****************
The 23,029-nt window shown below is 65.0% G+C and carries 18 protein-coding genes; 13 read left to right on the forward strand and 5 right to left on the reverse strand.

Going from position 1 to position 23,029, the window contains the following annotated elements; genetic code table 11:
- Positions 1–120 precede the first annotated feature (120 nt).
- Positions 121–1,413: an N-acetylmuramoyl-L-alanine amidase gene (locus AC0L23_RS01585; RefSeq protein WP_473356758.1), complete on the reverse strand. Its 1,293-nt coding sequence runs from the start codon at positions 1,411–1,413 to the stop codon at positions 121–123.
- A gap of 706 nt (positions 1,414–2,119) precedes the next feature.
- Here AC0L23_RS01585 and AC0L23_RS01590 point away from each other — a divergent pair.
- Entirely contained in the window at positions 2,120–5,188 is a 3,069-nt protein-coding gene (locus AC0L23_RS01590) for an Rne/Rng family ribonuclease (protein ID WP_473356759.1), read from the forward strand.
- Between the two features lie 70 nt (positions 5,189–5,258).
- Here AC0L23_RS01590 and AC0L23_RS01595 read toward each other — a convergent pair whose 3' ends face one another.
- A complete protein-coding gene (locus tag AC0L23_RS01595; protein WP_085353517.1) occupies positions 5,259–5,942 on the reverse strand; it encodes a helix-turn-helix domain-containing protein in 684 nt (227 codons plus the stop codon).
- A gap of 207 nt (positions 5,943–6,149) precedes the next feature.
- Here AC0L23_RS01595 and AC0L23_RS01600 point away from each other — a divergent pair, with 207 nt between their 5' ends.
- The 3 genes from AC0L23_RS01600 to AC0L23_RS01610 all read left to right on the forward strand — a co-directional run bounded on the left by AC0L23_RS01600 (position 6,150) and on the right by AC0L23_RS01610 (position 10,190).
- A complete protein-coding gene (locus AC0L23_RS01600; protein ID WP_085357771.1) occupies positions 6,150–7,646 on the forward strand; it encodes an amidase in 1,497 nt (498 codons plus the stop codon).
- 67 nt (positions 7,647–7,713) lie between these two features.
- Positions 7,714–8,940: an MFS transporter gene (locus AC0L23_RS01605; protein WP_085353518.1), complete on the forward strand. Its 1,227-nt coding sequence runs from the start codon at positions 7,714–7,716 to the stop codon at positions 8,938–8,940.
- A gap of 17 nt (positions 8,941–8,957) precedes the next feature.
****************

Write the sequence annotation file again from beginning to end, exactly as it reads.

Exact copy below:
The 23,029-nt window shown below is 65.0% G+C and carries 18 protein-coding genes; 13 read left to right on the forward strand and 5 right to left on the reverse strand.

Going from position 1 to position 23,029, the window contains the following annotated elements; genetic code table 11:
- Positions 1–120 precede the first annotated feature (120 nt).
- Positions 121–1,413: an N-acetylmuramoyl-L-alanine amidase gene (locus AC0L23_RS01585; RefSeq protein WP_473356758.1), complete on the reverse strand. Its 1,293-nt coding sequence runs from the start codon at positions 1,411–1,413 to the stop codon at positions 121–123.
- A gap of 706 nt (positions 1,414–2,119) precedes the next feature.
- Here AC0L23_RS01585 and AC0L23_RS01590 point away from each other — a divergent pair.
- Entirely contained in the window at positions 2,120–5,188 is a 3,069-nt protein-coding gene (locus AC0L23_RS01590) for an Rne/Rng family ribonuclease (protein ID WP_473356759.1), read from the forward strand.
- Between the two features lie 70 nt (positions 5,189–5,258).
- Here AC0L23_RS01590 and AC0L23_RS01595 read toward each other — a convergent pair whose 3' ends face one another.
- A complete protein-coding gene (locus tag AC0L23_RS01595; protein WP_085353517.1) occupies positions 5,259–5,942 on the reverse strand; it encodes a helix-turn-helix domain-containing protein in 684 nt (227 codons plus the stop codon).
- A gap of 207 nt (positions 5,943–6,149) precedes the next feature.
- Here AC0L23_RS01595 and AC0L23_RS01600 point away from each other — a divergent pair, with 207 nt between their 5' ends.
- The 3 genes from AC0L23_RS01600 to AC0L23_RS01610 all read left to right on the forward strand — a co-directional run bounded on the left by AC0L23_RS01600 (position 6,150) and on the right by AC0L23_RS01610 (position 10,190).
- A complete protein-coding gene (locus AC0L23_RS01600; protein ID WP_085357771.1) occupies positions 6,150–7,646 on the forward strand; it encodes an amidase in 1,497 nt (498 codons plus the stop codon).
- 67 nt (positions 7,647–7,713) lie between these two features.
- Positions 7,714–8,940: an MFS transporter gene (locus AC0L23_RS01605; protein WP_085353518.1), complete on the forward strand. Its 1,227-nt coding sequence runs from the start codon at positions 7,714–7,716 to the stop codon at positions 8,938–8,940.
- A gap of 17 nt (positions 8,941–8,957) precedes the next feature.